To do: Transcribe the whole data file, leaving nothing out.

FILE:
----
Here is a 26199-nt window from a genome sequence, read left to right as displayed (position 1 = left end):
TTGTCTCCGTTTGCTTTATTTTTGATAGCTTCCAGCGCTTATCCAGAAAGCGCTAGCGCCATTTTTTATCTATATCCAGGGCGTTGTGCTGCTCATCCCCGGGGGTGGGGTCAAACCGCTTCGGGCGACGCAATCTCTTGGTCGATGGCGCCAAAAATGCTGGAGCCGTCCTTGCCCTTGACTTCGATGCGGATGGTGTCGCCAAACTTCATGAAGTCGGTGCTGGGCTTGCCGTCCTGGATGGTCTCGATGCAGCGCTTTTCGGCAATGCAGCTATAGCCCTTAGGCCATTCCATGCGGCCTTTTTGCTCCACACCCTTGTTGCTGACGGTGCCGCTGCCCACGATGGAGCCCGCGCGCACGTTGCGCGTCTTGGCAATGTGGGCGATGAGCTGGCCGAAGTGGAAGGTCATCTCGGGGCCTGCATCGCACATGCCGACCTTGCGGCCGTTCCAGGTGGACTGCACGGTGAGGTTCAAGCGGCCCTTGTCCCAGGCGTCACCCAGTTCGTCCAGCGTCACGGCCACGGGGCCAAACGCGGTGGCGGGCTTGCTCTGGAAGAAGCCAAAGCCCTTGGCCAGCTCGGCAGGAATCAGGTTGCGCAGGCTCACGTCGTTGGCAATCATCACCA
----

Here is a 26199-nt window from a genome sequence, read left to right as displayed (position 1 = left end):
TTGTCTCCGTTTGCTTTATTTTTGATAGCTTCCAGCGCTTATCCAGAAAGCGCTAGCGCCATTTTTTATCTATATCCAGGGCGTTGTGCTGCTCATCCCCGGGGGTGGGGTCAAACCGCTTCGGGCGACGCAATCTCTTGGTCGATGGCGCCAAAAATGCTGGAGCCGTCCTTGCCCTTGACTTCGATGCGGATGGTGTCGCCAAACTTCATGAAGTCGGTGCTGGGCTTGCCGTCCTGGATGGTCTCGATGCAGCGCTTTTCGGCAATGCAGCTATAGCCCTTAGGCCATTCCATGCGGCCTTTTTGCTCCACACCCTTGTTGCTGACGGTGCCGCTGCCCACGATGGAGCCCGCGCGCACGTTGCGCGTCTTGGCAATGTGGGCGATGAGCTGGCCGAAGTGGAAGGTCATCTCGGGGCCTGCATCGCACATGCCGACCTTGCGGCCGTTCCAGGTGGACTGCACGGTGAGGTTCAAGCGGCCCTTGTCCCAGGCGTCACCCAGTTCGTCCAGCGTCACGGCCACGGGGCCAAACGCGGTGGCGGGCTTGCTCTGGAAGAAGCCAAAGCCCTTGGCCAGCTCGGCAGGAATCAGGTTGCGCAGGCTCACGTCGTTGGCAATCATCACCA